The motorcycle community is paying attention to the new research. The motorcycle community is paying attention to the new research. The motorcycle community is paying attention to the new research. (Photo: Kekyalyaynen / Shutterstock)

A Princeton motorcycle crash study yields an out-of-this-world discovery

New research shows an uptick in fatal crashes on nights when there's a full moon.

Distracted driving comes in many forms, but the end result is the same: more crashes.

These distractions aren't all a consequence of the Digital Age. A new study shows that an age-old natural phenomenon might be a culprit in this disturbing trend.

Scientists from the U.S., Israel, the U.K., Canada and Australia found that on full moon nights, fatal motorcycle crashes hit their peak. They discovered this by studying data from the official U.S. registry of motorcycle crashes from 1975 to 2014.

jerusalem moon The "supermoon," as seen from Jerusalem. (Photo: ChameleonsEye / Shutterstock)

"Drivers face a number of distractions behind the wheel – from texting, to phone calls to road obstructions and more,” said study co-author Eldar Shafir, an Israeli-American professor at Princeton's Woodrow Wilson School of Public and International Affairs. “Our study adds to the literature that small distractions can sometimes lead to life-altering consequences.”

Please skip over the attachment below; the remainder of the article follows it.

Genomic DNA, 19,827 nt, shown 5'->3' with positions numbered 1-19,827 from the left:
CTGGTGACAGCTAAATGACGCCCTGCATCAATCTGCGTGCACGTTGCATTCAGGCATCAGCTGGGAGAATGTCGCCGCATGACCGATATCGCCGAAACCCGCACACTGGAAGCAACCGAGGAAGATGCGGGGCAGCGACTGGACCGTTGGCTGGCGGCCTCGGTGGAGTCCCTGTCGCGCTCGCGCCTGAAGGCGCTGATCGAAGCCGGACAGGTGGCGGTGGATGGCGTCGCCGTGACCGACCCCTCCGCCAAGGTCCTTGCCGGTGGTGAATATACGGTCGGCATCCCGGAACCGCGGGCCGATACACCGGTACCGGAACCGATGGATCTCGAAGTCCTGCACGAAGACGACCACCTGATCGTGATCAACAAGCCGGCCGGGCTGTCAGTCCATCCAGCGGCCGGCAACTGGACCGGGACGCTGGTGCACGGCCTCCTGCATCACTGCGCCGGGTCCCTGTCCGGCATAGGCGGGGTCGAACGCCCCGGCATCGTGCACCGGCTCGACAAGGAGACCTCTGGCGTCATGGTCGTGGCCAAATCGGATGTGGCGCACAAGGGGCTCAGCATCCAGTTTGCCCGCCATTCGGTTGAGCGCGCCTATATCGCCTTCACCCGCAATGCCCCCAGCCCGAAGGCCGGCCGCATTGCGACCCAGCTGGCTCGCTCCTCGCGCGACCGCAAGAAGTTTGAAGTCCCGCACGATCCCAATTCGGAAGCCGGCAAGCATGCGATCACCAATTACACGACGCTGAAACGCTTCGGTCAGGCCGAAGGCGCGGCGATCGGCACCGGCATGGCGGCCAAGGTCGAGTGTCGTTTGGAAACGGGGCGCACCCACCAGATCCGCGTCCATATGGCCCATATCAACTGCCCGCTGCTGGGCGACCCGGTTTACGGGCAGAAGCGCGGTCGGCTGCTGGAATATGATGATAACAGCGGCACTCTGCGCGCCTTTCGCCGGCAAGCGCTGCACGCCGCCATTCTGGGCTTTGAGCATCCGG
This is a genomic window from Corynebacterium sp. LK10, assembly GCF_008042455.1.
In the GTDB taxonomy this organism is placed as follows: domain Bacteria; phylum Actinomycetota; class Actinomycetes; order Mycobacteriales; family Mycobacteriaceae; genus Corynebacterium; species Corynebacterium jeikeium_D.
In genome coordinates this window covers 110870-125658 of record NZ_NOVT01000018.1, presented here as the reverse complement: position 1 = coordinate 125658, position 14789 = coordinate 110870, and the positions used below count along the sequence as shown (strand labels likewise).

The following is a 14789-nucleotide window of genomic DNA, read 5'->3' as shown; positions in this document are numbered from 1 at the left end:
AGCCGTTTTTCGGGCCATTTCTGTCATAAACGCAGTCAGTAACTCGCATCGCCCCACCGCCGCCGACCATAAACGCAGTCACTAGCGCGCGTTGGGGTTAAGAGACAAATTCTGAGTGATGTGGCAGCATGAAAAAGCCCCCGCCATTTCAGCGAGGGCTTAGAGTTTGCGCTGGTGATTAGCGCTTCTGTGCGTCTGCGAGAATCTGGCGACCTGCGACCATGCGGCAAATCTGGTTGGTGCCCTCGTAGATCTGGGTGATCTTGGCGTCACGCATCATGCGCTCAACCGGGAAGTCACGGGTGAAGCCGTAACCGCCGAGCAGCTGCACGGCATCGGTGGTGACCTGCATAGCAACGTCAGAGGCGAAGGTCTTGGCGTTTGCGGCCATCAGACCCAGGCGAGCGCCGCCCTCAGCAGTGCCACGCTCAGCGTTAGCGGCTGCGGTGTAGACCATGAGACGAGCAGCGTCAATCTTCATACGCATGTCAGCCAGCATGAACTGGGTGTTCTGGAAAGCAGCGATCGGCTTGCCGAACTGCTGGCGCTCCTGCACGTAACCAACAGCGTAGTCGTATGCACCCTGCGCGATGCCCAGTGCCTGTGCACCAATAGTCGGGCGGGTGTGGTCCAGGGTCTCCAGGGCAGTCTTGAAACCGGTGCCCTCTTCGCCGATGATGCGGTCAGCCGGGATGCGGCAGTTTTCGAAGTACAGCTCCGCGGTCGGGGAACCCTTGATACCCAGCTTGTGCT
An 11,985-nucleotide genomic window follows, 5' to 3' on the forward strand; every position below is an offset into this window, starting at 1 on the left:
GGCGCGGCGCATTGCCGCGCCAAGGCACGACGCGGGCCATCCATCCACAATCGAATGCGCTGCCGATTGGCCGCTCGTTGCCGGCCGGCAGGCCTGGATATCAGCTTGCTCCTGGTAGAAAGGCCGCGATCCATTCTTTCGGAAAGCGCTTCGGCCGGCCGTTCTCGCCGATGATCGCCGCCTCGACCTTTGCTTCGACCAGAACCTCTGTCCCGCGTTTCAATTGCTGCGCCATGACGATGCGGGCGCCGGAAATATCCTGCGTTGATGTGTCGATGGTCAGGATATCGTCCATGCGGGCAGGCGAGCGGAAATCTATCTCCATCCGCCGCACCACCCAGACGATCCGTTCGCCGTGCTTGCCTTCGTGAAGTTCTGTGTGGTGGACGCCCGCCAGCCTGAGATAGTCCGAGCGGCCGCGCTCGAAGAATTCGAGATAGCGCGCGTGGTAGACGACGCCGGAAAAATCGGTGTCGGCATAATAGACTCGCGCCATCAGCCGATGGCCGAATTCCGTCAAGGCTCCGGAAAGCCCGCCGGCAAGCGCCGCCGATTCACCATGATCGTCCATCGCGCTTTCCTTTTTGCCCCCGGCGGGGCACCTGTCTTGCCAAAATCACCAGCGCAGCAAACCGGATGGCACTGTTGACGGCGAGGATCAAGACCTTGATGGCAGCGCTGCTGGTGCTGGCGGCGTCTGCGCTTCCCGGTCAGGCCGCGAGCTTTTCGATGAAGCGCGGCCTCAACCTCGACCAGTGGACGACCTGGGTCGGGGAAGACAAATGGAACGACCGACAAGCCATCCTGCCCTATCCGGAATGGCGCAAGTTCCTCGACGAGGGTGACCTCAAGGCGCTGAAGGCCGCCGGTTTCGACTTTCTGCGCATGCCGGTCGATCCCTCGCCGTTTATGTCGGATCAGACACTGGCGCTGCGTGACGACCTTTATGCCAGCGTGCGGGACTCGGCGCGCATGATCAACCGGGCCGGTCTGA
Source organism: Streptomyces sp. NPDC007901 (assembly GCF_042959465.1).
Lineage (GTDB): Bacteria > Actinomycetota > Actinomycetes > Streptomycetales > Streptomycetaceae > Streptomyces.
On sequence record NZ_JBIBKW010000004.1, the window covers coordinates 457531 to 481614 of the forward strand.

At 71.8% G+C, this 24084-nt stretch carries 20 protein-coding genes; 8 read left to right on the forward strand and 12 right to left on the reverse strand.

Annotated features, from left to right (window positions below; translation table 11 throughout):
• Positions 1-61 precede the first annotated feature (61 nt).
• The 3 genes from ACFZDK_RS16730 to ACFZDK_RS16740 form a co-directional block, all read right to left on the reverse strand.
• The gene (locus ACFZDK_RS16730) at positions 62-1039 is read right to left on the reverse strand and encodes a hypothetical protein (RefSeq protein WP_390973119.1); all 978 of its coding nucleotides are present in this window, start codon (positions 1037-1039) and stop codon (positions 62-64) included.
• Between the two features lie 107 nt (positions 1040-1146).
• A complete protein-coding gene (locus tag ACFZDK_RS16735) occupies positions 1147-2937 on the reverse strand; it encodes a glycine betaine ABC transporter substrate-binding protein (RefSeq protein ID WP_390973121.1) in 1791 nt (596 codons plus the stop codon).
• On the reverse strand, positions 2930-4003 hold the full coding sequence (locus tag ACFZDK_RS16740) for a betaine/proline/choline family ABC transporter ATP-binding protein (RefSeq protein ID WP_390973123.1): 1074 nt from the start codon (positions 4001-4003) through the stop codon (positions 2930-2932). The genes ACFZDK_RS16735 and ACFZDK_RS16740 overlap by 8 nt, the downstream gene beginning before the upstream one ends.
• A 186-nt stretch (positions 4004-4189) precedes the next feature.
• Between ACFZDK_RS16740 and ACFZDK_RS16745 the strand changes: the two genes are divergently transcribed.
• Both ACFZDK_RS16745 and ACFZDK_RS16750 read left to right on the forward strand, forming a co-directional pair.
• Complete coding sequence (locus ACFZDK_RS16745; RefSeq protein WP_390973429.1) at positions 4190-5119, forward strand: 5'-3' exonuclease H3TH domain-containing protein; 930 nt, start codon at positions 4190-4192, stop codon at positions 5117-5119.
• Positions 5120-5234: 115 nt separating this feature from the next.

The supermoon rises over a highway near Yangon on December 3, 2017. The lunar phenomenon occurs when a full moon is at its closest point to earth. What does a full moon have to do with accidents? (Photo: Ye Aung Thu/AFP/Getty Images)

It's important to note that the research, published this week in the British Medical Journal, did not conclude that the appearance of a full moon is causing more crashes. Rather, it's simply an observational link. Shafir and his collaborator, lead study author Donald Redelmeier, did offer some possible explanations.

"Glancing at the full moon takes the motorcyclist’s gaze off the road, which could result in a loss of control,” said Redelmeier, professor in the Department of Medicine at the University of Toronto.

He also explained that a full moon could be causing drivers – both motorcycle and automobile – to misjudge distance and speed because of altered lighting.


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